- Page 1PC Specialist Apollo HD2600
- Page 2 PC Specialist Apollo HD2600
- Page 3 PC Specialist Apollo HD2600
- Page 4 PC Specialist Apollo HD2600
- Page 5 Performance Results
The monitor we received with this system is the V7 L22WD made by Video Seven, a German company that makes budget LCD monitors and TVs. It is a widescreen 22in affair with a resolution of 1,680 x 1,050, with both DVI and D-Sub inputs. Only a VGA cable was included with our system, so that’s what we used for our testing.
Overall, the picture quality was usable but not worthy of merit. It suffers from a number of problems including an overall slight blurriness and poor colour reproduction. And, the use of a 6-bit (as opposed to 8-bit) panel doesn’t help matters, resulting in obvious banding in what should be smooth gradients of colour.
In terms of ergonomics, the L22WD is also very lacking with only the ability to tilt forwards and backwards on offer and if, like me, you’re tall the lack of height adjustment will quickly become a thorn in your side. At this point I’d try and recommend an alternative but, as PC Specialist doesn’t offer any monitors of the same resolution/screen size, I can only suggest that you either cope with it or buy the system without a monitor and source one separately.
As is the trend for multimedia oriented PCs, this system came with 5.1-chanel surround sound speakers and once again I’m not quite sure what the merit of this is. Who has room and the patience to have speaker cables dangled all round there living room or PC room. For the price of this very basic 5.1 set, ninety percent of the population would be better off getting a decent set of 2.1 or 2.0 speakers, indeed either of the Creative iTrigue sets that PC Specialist offers would be reasonable alternatives. To be fair though, most PC manufacturers seem to think that surround speakers are a prerequisite for a system with gaming potential.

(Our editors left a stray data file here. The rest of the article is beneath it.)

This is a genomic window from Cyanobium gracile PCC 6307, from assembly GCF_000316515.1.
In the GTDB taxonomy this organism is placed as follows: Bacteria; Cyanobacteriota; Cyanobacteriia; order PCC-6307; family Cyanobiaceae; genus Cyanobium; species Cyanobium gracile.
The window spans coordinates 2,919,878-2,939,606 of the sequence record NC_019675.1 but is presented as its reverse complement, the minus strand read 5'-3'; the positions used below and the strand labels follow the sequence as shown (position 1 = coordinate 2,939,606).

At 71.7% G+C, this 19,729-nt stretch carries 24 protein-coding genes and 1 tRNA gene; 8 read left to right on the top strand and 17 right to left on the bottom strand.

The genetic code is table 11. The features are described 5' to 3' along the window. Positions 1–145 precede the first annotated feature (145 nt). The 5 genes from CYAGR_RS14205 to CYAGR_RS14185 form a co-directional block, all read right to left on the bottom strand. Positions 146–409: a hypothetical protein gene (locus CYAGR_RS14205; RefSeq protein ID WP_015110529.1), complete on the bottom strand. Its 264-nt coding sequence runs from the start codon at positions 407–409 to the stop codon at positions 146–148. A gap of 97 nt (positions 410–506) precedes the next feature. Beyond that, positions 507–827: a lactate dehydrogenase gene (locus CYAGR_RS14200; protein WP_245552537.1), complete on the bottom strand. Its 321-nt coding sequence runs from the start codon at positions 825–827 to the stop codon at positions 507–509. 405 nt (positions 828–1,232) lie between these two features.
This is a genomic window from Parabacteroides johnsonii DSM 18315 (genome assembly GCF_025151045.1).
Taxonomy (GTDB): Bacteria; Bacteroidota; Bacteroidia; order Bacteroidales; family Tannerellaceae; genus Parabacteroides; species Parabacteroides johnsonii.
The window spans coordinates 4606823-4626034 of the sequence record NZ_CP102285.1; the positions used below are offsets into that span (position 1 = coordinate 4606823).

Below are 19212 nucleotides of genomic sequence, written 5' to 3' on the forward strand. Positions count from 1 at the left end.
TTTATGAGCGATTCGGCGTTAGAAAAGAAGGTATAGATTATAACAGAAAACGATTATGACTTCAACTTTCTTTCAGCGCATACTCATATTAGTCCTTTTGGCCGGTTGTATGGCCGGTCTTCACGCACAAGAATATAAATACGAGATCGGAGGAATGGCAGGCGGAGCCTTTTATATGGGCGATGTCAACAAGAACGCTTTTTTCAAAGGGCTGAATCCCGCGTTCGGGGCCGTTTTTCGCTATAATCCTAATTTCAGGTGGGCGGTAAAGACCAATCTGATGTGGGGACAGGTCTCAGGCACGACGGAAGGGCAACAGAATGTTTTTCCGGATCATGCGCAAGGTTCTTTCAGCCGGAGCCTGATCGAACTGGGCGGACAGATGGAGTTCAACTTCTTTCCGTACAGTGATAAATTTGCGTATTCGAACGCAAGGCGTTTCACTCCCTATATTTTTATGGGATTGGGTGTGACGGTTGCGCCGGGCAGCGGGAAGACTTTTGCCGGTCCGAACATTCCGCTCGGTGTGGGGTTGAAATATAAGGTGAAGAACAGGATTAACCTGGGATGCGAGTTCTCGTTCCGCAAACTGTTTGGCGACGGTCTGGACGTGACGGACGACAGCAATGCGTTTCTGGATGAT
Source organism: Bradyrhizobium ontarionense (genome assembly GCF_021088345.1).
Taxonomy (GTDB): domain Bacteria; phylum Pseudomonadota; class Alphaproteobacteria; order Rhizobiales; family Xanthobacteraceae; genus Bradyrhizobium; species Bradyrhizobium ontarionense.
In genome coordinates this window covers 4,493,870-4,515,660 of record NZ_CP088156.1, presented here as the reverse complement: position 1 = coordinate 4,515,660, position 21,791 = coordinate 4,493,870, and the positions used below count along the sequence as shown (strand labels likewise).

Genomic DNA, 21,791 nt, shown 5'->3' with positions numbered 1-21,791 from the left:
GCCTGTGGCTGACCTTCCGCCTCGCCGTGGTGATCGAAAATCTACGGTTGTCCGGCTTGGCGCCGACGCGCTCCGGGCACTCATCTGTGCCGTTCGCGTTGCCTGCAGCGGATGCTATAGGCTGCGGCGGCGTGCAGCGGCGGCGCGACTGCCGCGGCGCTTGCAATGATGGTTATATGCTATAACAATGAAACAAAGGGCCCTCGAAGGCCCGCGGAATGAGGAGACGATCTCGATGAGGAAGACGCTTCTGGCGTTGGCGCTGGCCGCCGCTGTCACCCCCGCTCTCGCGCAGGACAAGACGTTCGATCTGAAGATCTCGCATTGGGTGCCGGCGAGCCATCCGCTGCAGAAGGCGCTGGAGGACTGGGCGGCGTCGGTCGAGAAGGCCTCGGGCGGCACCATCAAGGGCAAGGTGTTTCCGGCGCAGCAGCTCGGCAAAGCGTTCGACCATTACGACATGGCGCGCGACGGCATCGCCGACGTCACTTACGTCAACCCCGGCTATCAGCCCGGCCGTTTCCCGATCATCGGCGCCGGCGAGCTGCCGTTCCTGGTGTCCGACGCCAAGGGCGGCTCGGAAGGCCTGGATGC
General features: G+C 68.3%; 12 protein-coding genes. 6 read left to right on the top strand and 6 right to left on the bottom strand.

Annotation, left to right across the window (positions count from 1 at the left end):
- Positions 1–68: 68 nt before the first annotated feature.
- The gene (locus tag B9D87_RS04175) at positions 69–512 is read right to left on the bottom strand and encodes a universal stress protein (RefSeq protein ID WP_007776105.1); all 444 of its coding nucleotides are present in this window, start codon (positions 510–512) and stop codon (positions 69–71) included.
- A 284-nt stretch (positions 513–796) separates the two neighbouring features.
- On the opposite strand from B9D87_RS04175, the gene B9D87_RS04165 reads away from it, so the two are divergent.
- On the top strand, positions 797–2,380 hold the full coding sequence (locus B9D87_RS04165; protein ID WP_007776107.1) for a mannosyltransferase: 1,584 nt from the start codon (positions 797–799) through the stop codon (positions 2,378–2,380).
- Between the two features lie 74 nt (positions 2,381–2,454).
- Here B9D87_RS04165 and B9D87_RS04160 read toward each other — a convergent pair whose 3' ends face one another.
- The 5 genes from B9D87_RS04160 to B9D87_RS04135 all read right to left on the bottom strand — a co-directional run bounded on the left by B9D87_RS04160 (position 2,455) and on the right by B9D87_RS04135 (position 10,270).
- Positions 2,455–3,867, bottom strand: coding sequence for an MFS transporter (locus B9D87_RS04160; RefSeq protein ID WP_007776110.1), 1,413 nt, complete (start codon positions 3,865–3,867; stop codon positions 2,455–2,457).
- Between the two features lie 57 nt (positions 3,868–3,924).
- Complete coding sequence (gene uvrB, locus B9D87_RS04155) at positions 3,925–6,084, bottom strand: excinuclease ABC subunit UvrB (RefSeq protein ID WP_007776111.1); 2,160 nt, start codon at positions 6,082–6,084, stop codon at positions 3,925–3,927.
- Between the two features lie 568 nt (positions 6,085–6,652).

To prove the pudding, I listened to some MP3s, watched a trailer or two, and played a few rounds of Counter-Strike to see how the Creative Inspire 5.1 T6100 speakers performed, and unfortunately I was not surprised by the result. For sheer volume the set was just about adequate but in every other respect they fell short. Bass is boomy and hollow, mids are generally lacking, and the higher end is untidy. They’re fine for the odd bit of surround gaming but I could never recommend them over spending the money on a half decent set of headphones, and if you want to listen to music you’d be better off just plugging your computer into your hi-fi – assuming it’s in the same room.